For nearly 60 years, Americans for the Arts has held an annual convention for arts and community leaders to network and discuss strategies for building stronger towns, counties, and cities through the arts. Nashville was chosen host city because it is a city of innovation where unlikely partnerships yield amazing results; where communities intermingle and surprise each other; where people wear their art on their sleeves; and where music, sculpture, and imagination inform every interaction.
“Participants had unprecedented access to new ideas and strategies for better serving local audiences,” said Dr. Susan Edwards, member of the local host committee and executive director of the Frist Center for the Visual Arts. “Outside the conference halls and walls, visitors witnessed how Nashville’s leadership has recognized and promoted the concept of economic and civic prosperity grounded in the allure of creative enterprise.”
Nashville was host to the group June 11-15 as the 2014 annual convention for Americans for the Arts, the nation’s leading nonprofit for advancing the arts and arts education, welcomed more than 1,000 arts professionals; leaders in community, government, and business; students; artists; and supporters of the arts to the city for its main convention and pre-conferences.
“There was a main convention, but it was preceded by three pre-conferences: Public Art, Arts Leadership, and Arts Education Advocacy,” said Graham Dunstan, senior director of marketing and communications for Americans for the Arts.
The opening keynote, entitled ‘The Power of Art to Transform People,’ officially kicked off the convention with a thought provoking journey through musician and arts education activist Ben Folds’ personal history and perspective on the transformative nature of the arts, which has allowed him to witness the power of arts education in transforming the lives of young students.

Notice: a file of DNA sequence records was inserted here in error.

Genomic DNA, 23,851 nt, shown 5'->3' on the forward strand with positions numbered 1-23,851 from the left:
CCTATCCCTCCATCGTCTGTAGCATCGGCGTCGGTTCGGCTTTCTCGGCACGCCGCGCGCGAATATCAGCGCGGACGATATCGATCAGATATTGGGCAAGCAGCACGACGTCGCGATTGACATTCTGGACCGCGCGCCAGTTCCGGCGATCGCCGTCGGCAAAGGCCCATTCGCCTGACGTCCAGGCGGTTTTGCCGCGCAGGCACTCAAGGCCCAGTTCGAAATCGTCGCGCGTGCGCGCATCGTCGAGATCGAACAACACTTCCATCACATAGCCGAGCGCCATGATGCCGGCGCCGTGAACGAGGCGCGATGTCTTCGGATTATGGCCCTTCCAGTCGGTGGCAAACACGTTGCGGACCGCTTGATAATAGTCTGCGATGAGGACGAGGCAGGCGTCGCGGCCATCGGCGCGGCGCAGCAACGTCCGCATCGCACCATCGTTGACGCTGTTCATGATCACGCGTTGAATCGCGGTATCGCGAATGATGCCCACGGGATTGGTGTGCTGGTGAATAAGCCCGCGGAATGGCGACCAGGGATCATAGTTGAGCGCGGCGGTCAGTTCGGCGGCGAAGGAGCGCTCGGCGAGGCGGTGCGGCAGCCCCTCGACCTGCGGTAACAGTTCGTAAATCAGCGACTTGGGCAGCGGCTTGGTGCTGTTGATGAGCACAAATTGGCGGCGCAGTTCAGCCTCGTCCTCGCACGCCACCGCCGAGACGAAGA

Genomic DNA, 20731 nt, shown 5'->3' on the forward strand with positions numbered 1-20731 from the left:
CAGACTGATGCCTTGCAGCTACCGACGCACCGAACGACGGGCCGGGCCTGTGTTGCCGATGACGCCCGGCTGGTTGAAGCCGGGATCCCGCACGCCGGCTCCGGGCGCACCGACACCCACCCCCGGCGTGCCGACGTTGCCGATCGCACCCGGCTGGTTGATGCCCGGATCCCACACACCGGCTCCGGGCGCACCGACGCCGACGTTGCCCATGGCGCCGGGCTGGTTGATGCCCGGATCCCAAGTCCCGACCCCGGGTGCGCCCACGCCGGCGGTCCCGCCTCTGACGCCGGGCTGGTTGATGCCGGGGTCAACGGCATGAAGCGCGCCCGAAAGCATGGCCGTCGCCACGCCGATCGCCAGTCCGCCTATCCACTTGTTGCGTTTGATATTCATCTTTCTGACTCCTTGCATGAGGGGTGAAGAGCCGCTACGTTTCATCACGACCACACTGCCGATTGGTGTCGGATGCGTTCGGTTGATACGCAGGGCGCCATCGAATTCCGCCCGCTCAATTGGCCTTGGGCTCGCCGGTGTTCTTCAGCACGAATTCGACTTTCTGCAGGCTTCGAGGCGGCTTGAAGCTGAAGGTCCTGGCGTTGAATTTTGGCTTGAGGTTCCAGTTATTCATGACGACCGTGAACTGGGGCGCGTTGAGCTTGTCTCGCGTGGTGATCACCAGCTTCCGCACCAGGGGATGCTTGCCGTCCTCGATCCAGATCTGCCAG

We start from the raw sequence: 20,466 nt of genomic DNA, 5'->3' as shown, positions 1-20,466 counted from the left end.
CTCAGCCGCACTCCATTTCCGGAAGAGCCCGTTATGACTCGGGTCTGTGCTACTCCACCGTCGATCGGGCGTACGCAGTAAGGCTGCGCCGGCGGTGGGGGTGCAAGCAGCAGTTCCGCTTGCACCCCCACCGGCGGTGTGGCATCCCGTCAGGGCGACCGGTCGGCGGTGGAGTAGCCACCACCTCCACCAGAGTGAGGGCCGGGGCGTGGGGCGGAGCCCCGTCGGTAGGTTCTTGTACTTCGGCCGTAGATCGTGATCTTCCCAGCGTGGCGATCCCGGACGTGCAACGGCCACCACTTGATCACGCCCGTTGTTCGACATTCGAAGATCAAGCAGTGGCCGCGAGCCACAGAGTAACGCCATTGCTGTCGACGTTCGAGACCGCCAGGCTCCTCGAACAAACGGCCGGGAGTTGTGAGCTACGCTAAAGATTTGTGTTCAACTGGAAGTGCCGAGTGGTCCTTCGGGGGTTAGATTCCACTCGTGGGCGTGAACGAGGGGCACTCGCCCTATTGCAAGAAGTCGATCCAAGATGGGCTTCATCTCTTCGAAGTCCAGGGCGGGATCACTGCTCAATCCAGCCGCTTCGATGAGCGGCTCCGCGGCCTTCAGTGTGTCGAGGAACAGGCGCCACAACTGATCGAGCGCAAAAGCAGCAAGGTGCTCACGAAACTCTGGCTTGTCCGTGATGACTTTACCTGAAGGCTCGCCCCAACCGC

“The Americans for the Arts’ Arts Education Pre-Conference was a great exploration of collective impact as a framework to increase access to arts education for more students,” said Ayanna N. Hudson, director, Arts Education, National Endowment for the Arts.
“Collective impact is tackling and solving a complex problem by working with partners (including those that can’t be considered your ‘usual suspects’) instead of working alone,” Hudson said. “We saw this in action at the conference by learning about Nashville’s Music Makes Us initiative and a site visit to the Pearl Cohn Entertainment Magnet High School which is taking part in this program to ensure high quality traditional and/or contemporary music instruction music to all 82,000 kindergarten through grade 12 students in Metro Nashville Public Schools.”
“It was wonderful to be able to spotlight Nashville’s thriving arts and culture community for our national colleagues at the recent Americans for the Arts conference”, said Laurie T. Schell, director, Music Makes Us, Metro Nashville Public Schools. “I am particularly excited about the participants’ enthusiastic reaction to Metro Schools Music Makes Us initiative and the state-of-the-art recording studio and student run record label at Pearl Cohn Entertainment Magnet High School.”